The development of antibiotic resistance has been an inevitable problem leading to an increased demand for novel antibacterial drugs. To address this need, we initiated a structure-based drug design program wherein desmethyl analogues (i.e., Methyl to Hydrogen) of the 3rd-generation macrolide antibiotic telithromycin were prepared via chemical synthesis. Our approach will determine the biological functions of the methyl groups present at the C-4, C-8 and C-10 position of the ketolide. These structural modifications were proposed based on the structural data interpreted by Steitz and co-workers after obtaining crystal structures of macrolides erythromycin and telithromycin bound to the 50S ribosomal subunits of H. marismortui. Steitz argued that in bacteria, A2058G mutations confer resistance due to a steric clash of the amino group of guanine 2058 with the C-4 methyl group. In turn, we hypothesize that our desmethyl analogs are predicted to address antibiotic resistance arising from this mutation by relieving the steric clash.
To readily access the analogs, we proposed to synthesize, 4,8,10-tridesmethyl telithromycin, 4,10-didesmethyl telithromycin, 4,8-didesmethyl telithromycin and 4-desmethyl telithromycin as four targeted desmethyl analogs of telithromycin. This thesis includes the total synthesis and biological evaluation of 4,8,10-tridesmethyl telithromycin and 4,10-didesmethyl telithromycin analogs and the progress towards the total synthesis of 4-desmethyl telithromycin analog.
We employed Nozaki-Hiyama-Kishi (NHK) and ring closing metathesis (RCM) reactions as the two macrocyclization methods towards the total synthesis of these analogs. The RCM was superior compared to the NHK macrocyclization where in grams of these macrocycles were accessible. An optimized method for installing the desosamine sugar onto the C-5 alcohol using the Woodward's thiopyrimidine donor was developed. Baker's one-pot carbamoylation/intramolecular aza-Michael method was utilized to install the oxazolidinone side chain of telithromycin. The total synthesis of 4,8,10-tridesmethyl telithromycin required 42 steps overall (31 steps in the longest linear sequence). The analog 4,10-didesmethyl telithromycin was synthesized in 44 steps overall (32 steps in the longest linear sequence). These analogs were able to inhibit bacterial growth, presumably by targeting the bacterial ribosome. In addition, 4,8,10-tridesmethyl telithromycin analog was more potent than telithromycin against an A2058T mutant and 4,10-didesmethyl telithromycin analog was more potent than 4,8,10-tridesmethyl telithromycin against an A2058G mutant.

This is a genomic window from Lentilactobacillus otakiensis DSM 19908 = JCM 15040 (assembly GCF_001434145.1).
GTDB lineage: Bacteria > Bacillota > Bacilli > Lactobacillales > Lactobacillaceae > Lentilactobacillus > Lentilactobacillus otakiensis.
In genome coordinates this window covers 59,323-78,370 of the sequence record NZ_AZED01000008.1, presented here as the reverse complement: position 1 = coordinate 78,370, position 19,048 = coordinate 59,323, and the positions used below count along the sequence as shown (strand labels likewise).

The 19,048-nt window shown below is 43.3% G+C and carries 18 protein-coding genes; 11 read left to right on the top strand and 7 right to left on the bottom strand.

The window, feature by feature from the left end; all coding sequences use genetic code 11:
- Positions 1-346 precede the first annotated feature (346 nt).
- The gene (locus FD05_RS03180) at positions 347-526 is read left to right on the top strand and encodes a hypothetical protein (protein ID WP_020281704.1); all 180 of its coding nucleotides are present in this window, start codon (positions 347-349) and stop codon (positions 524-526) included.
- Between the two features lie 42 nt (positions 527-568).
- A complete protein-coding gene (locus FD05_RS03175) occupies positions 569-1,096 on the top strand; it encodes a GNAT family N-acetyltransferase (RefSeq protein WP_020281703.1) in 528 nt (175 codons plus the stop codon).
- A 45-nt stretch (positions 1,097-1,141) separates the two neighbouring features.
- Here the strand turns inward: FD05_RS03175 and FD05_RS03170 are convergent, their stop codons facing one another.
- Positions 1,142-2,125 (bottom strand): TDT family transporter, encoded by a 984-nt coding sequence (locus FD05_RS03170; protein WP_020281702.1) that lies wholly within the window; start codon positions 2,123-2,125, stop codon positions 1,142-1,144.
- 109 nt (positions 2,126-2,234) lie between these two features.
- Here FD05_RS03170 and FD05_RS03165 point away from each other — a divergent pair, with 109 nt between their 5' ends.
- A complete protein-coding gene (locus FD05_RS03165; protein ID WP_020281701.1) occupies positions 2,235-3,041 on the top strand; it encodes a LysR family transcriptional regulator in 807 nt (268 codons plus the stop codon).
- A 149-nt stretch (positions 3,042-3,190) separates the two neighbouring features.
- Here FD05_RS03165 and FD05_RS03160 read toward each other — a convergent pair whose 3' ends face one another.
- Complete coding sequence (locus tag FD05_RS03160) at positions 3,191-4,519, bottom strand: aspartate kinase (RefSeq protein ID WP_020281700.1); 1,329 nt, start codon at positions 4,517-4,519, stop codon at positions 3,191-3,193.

Also, a concise synthesis of D-desosamine was accomplished in five steps and in 15% overall yield from commercial methyl &agr;-D-glucopyranoside. Other efforts involved the contribution of key intermediates towards the total synthesis of 4,8-didesmethyl telithromycin are described.